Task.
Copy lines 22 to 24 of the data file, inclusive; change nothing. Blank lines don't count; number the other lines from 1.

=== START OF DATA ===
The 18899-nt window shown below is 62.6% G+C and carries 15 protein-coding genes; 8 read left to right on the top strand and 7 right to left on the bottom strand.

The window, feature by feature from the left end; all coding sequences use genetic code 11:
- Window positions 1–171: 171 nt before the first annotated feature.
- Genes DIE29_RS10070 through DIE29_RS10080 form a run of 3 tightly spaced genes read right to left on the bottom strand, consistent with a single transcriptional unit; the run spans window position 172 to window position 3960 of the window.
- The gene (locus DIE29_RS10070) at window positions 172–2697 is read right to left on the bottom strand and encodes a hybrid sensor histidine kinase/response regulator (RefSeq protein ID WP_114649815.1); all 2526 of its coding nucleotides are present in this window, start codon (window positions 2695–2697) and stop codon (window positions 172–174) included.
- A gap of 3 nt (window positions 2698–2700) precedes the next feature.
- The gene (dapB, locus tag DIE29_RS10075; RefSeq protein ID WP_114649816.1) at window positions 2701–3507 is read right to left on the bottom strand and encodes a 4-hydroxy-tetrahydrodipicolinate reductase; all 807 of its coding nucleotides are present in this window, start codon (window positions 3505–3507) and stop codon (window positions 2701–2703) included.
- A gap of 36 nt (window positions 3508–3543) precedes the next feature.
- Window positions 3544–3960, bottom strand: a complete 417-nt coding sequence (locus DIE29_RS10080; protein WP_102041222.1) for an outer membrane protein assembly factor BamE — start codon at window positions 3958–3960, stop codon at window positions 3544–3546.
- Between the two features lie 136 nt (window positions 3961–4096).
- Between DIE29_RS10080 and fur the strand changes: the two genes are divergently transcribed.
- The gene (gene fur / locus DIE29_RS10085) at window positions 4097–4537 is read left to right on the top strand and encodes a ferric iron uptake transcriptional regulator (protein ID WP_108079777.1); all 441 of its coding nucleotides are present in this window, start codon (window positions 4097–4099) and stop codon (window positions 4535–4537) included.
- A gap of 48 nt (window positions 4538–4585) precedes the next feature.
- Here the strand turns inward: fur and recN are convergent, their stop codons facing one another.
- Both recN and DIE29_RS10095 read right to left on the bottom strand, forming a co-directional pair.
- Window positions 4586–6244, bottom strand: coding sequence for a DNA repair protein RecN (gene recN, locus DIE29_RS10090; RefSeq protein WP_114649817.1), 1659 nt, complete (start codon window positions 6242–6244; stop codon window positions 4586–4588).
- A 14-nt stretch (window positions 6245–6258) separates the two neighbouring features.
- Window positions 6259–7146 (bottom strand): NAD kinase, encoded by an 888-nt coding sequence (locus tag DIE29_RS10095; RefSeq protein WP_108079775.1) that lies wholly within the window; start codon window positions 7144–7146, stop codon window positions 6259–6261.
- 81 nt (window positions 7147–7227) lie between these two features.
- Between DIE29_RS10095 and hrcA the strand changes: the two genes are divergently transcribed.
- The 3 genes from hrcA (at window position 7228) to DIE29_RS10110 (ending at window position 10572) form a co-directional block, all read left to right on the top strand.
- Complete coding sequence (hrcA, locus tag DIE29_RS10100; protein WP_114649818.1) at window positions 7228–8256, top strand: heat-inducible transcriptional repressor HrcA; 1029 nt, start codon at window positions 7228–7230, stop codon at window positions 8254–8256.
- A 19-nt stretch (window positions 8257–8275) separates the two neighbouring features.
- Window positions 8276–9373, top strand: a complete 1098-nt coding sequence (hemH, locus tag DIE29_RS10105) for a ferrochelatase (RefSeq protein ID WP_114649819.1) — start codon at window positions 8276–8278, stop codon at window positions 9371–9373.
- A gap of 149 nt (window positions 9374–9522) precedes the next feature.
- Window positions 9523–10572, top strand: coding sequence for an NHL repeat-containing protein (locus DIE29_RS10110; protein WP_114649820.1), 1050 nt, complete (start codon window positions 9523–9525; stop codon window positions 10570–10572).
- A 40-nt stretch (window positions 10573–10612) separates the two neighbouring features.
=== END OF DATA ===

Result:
- Complete coding sequence (hrcA, locus tag DIE29_RS10100; protein WP_114649818.1) at window positions 7228–8256, top strand: heat-inducible transcriptional repressor HrcA; 1029 nt, start codon at window positions 7228–7230, stop codon at window positions 8254–8256.
- A 19-nt stretch (window positions 8257–8275) separates the two neighbouring features.
- Window positions 8276–9373, top strand: a complete 1098-nt coding sequence (hemH, locus tag DIE29_RS10105) for a ferrochelatase (RefSeq protein ID WP_114649819.1) — start codon at window positions 8276–8278, stop codon at window positions 9371–9373.